The ‘Lost Voices’ of Maud Karpeles’ “Folksongs from Newfoundland”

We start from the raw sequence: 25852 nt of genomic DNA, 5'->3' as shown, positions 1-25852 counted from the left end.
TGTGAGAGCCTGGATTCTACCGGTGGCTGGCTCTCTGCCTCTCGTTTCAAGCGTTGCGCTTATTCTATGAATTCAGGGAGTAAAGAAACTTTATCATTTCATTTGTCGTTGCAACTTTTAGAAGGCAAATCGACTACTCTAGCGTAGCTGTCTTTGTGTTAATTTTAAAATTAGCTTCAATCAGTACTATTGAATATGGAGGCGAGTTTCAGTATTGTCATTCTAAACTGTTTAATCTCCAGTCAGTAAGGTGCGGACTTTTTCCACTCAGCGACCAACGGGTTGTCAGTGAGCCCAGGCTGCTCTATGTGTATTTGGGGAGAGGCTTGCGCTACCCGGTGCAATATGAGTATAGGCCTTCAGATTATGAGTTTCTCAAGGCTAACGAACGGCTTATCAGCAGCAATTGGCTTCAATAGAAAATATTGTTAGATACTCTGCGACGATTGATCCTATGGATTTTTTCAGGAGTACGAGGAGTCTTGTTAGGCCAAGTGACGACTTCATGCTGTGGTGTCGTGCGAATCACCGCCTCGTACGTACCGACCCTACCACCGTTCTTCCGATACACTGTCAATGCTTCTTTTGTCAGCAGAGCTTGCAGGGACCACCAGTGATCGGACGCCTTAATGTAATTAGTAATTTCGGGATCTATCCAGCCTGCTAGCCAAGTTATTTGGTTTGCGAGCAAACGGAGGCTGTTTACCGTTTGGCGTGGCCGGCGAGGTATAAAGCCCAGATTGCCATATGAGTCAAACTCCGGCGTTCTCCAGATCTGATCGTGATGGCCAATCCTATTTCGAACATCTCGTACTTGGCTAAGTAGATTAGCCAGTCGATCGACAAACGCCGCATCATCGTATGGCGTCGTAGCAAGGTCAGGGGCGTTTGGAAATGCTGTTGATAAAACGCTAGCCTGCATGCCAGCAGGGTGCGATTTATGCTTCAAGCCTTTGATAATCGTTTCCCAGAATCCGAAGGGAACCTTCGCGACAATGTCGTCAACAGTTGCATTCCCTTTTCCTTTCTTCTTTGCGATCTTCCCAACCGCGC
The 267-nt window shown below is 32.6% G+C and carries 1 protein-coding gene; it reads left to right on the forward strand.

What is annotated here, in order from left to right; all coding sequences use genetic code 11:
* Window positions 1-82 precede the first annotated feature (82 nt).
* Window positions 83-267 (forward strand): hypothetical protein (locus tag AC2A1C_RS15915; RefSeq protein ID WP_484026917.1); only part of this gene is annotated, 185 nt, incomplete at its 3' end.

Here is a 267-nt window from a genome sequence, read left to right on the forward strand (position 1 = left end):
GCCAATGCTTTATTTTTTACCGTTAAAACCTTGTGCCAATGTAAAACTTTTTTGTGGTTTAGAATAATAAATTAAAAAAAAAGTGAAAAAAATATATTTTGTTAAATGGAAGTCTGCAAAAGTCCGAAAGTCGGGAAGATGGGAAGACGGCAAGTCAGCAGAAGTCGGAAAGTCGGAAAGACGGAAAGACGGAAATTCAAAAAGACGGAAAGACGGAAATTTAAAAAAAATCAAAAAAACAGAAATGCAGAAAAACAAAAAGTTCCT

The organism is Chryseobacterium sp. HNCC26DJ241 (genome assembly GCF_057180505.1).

AbstractIn September of 1929, Maud Karpeles of the English Folk Dance and Song Society arrived in Newfoundland for the first of two pioneering expeditions aimed at discovering a living legacy of British traditional song in the New World. By August of the following year, she had collected close to two hundred tunes from singers in forty outport communities with the assistance of Newfoundland lawyer, musician, and folklore enthusiast Frederick Emerson (an effort that paralleled the work of American song collectors Elisabeth Bristol Greenleaf and Grace Yarrow Mansfield of the Vassar College Folklore Expedition). Karpeles’ findings were disseminated in stages. In October of 1929, she lectured on her first expedition to a large gathering of academics and invited guests at Newfoundland’s Memorial University College, during which Emerson sang several of the songs and accompanied himself on the piano with arrangements he had created for the occasion. Five years later, thirty of the songs were arranged for voice and piano by Ralph Vaughan Williams and his associates Clive Carey, Hubert J. Foss, and Michael Mullinar, and published by Oxford University Press. It was not until 1971, however, that a more comprehensive collection of Karpeles’ work in Newfoundland was published by Faber and Faber of London, containing close to one hundred songs and ballads (many of which appear in multiple musical variants). Remarkably, more than forty of the tunes Karpeles notated during her Newfoundland expeditions (alternative renditions of ballads and songs in the published collections and other titles that were excluded entirely) remain unpublished. This paper, a first step toward a new edition of Karpeles’ unpublished Newfoundland song material, seeks to rediscover these “lost voices” by exploring selected songs from Karpeles’ unpublished Newfoundland song transcriptions based on manuscripts housed in the Memorial University Folklore and Language Archive. The paper will examine factors that informed Karpeles’ selective process and, at the same time, demonstrate that the unpublished songs (and the singers who sang them) merit the same recognition accorded the iconic songs from the published collections. The presentation will include the performance of selected songs for illustrative purposes.